The Battle of Hudson Square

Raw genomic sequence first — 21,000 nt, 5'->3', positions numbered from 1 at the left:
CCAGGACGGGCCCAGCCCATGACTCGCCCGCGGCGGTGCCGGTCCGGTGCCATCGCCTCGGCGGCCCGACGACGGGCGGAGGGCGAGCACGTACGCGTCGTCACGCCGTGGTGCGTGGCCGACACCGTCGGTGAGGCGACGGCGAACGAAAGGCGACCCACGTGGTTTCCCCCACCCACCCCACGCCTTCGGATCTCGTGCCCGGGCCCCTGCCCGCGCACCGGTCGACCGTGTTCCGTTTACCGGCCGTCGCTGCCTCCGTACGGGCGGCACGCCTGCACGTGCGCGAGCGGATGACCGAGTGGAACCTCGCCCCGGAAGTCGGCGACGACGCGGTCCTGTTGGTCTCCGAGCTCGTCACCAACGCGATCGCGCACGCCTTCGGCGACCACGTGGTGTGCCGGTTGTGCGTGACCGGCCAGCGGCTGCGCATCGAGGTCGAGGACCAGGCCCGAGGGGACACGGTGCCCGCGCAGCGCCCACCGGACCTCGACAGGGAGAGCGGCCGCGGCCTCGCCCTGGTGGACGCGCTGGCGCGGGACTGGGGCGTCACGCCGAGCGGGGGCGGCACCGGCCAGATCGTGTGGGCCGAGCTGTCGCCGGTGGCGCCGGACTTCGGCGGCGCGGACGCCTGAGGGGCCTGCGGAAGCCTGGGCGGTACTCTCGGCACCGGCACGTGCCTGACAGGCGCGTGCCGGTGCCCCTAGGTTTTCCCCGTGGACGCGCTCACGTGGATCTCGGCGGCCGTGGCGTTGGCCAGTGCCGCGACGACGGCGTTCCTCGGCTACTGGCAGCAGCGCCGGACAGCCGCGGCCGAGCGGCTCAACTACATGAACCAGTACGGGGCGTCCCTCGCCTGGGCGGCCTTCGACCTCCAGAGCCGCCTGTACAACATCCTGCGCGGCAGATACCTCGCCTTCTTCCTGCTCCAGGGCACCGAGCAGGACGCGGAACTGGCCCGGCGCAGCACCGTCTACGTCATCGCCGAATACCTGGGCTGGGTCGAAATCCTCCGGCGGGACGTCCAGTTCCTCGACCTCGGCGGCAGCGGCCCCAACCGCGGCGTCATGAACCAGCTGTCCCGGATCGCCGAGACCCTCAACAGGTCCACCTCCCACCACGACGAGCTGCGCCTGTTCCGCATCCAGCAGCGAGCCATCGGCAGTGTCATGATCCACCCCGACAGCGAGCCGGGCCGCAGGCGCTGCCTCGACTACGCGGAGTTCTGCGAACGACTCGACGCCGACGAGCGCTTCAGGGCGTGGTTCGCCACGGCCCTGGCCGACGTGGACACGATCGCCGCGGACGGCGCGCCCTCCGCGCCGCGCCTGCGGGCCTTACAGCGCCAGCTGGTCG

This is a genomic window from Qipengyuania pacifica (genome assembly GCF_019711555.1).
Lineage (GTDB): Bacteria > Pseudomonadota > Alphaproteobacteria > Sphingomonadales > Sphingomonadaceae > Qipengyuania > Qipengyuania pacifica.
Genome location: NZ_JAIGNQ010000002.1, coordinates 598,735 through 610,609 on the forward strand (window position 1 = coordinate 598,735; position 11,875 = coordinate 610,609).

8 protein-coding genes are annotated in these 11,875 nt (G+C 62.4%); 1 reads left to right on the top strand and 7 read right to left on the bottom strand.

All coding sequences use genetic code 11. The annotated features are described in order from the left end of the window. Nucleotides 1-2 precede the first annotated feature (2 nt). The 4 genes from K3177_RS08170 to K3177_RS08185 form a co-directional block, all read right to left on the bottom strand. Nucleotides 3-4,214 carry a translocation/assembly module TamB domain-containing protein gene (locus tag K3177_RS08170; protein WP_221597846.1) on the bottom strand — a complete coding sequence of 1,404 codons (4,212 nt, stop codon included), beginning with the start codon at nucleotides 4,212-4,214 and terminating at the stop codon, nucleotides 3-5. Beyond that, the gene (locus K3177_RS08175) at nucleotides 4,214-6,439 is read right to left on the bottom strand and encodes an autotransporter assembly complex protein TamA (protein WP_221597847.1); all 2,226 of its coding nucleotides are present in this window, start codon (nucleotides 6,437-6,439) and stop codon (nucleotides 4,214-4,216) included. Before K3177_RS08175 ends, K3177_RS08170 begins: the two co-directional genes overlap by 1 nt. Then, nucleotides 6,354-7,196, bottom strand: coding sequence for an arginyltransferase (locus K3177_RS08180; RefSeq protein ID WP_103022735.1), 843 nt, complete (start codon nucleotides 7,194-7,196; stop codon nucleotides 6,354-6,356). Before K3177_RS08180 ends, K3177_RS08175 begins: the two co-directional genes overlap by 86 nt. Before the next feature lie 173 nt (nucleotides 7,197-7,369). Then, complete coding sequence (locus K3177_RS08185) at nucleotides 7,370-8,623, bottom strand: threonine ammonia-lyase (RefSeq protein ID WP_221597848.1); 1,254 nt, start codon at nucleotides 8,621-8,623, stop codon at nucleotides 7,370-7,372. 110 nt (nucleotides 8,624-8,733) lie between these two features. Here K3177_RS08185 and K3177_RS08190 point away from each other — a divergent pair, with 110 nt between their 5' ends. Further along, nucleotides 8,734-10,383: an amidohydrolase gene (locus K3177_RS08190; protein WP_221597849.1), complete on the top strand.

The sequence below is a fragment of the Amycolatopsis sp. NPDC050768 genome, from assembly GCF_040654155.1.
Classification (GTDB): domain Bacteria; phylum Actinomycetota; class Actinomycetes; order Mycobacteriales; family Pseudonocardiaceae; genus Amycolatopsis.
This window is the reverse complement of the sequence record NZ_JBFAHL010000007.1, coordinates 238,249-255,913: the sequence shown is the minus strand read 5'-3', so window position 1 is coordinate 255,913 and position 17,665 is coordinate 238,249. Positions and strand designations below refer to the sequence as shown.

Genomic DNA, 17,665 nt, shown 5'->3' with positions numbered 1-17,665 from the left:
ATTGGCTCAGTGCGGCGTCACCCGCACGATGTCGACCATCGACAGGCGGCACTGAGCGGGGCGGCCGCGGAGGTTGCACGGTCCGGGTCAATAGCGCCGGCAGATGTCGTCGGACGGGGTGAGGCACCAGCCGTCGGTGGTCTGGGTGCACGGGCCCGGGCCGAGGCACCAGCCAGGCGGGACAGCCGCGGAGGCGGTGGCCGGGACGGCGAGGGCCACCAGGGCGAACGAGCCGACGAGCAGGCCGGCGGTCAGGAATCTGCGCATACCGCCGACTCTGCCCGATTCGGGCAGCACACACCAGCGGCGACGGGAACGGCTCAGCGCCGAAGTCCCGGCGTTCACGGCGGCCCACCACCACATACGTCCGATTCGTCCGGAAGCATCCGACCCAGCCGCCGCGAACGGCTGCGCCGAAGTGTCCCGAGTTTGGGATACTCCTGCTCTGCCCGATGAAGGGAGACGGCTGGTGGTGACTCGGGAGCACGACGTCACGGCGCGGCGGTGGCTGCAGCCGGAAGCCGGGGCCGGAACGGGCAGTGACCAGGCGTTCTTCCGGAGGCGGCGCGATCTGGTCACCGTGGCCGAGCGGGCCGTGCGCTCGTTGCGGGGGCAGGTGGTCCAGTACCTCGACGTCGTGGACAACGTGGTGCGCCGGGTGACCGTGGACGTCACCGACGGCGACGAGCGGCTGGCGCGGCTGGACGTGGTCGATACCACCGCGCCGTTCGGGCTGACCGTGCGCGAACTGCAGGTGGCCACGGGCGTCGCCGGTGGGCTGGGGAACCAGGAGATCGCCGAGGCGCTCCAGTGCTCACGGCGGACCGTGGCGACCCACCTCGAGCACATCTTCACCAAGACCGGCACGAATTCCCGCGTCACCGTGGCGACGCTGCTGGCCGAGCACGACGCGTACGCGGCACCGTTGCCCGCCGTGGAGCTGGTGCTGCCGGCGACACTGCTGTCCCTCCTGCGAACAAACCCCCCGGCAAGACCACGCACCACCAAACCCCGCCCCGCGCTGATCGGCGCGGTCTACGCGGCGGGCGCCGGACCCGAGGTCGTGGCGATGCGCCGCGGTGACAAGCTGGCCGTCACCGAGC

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Retailers and community board clash over downtown zoning By Sophia Rosenbaum Chocolatier Jacques Torres' business is booming at his Brooklyn shop-but melting on Hudson Street. Torres attributes the success of his Dumbo outlet to the area's rezoning, which sparked a residential boom. He's hoping the same will happen in Hudson Square, an area in west Soho, where a rezoning plan that would change the area from largely a manufacturing district to a mixed-use district is the subject of dispute. "If you want a neighborhood, you have to bring character to the neighborhood," Torres said. "A small bar. Someone who can make bread. People selling books, a small grocery store. All of those things make a neighborhood." Torres and other Hudson Square business owners got a glimmer of hope for their rezoning plea Oct. 18, when Community Board 2 nixed the proposal but set the stage for a compromise. The board wants building heights set out in the zoning plan lowered, more open space put aside and part of the adjacent South Village to be landmarked. "It's a cat-and-mouse game," board chair David Gruber said about the preservation of the South Village. "We have to save it from getting knocked down, because if it lags too much behind, we'll lose a lot of buildings." Trinity Real Estate, which owns 40 percent of the property in Hudson Square, has been working for a decade on promoting the rezoning project, which would affect a 34-block swath bounded by the West Side Highway, Morton and Barrow streets, Sixth Avenue and Hudson Street, and Canal Street. About 4 percent of the area is currently designated as residential, which translates to a few hundred people, according to Lloyd Kaplan, whose law firm represents Trinity. Kaplan said the proposed rezoning could bring 6,000 new residents. "It's a significant gain, but hardly an overwhelming one," Kaplan said. "It seems like the right kind of balance that would produce around-the-clock 24/7 activity that supports retail developments that are so important to the future of any area." Andrew Berman, the executive director for the Greenwich Village Society for Historic Preservation, said he was "pleased with the language" in the board's recommendation. "It seems as though the community board recognizes that this is absolutely essential," Berman said. "Rezoning will only accelerate the destruction of the South Village." The zoning proposal calls for building-height limits of 320 feet on avenues and 185 feet on narrower side streets. The board wants to limit building height on avenues to 250 feet for buildings with affordable housing and 210 feet for those without. On side streets, the board wants a maximum of 185 feet with affordable housing and 165 feet without. Berman believes the board's height limits are still too high, saying the numbers encourage out of character high-rise buildings. "Hudson Square is more densely built up than Soho and the Village, but it's not Midtown," Berman said. "They come too close to allowing the mistakes that have already happened, like the Trump Soho building." But local merchants see rezoning as much-needed progress. "It's just the evolution of the city, and it happens all the time," said Peter Howlett, director of design at the upscale furniture showroom George Smith, which has a branch on Hudson Street. Nicholas Balint, manager of the Hudson Square Pharmacy, believes it's inevitable that bigger chain stores will inhabit the area without zoning changes. "You're going to get a Jamba Juice and a J. Crew next to 200-year-old buildings," Balint said. Balint and Torres, who both referred to Hudson Square as a "ghost town" at nights and on weekends, are hopeful the rezoning will bring new life to their businesses. "How can this neighborhood live like this?" Torres asked. "We need people to come to this neighborhood to make it alive."

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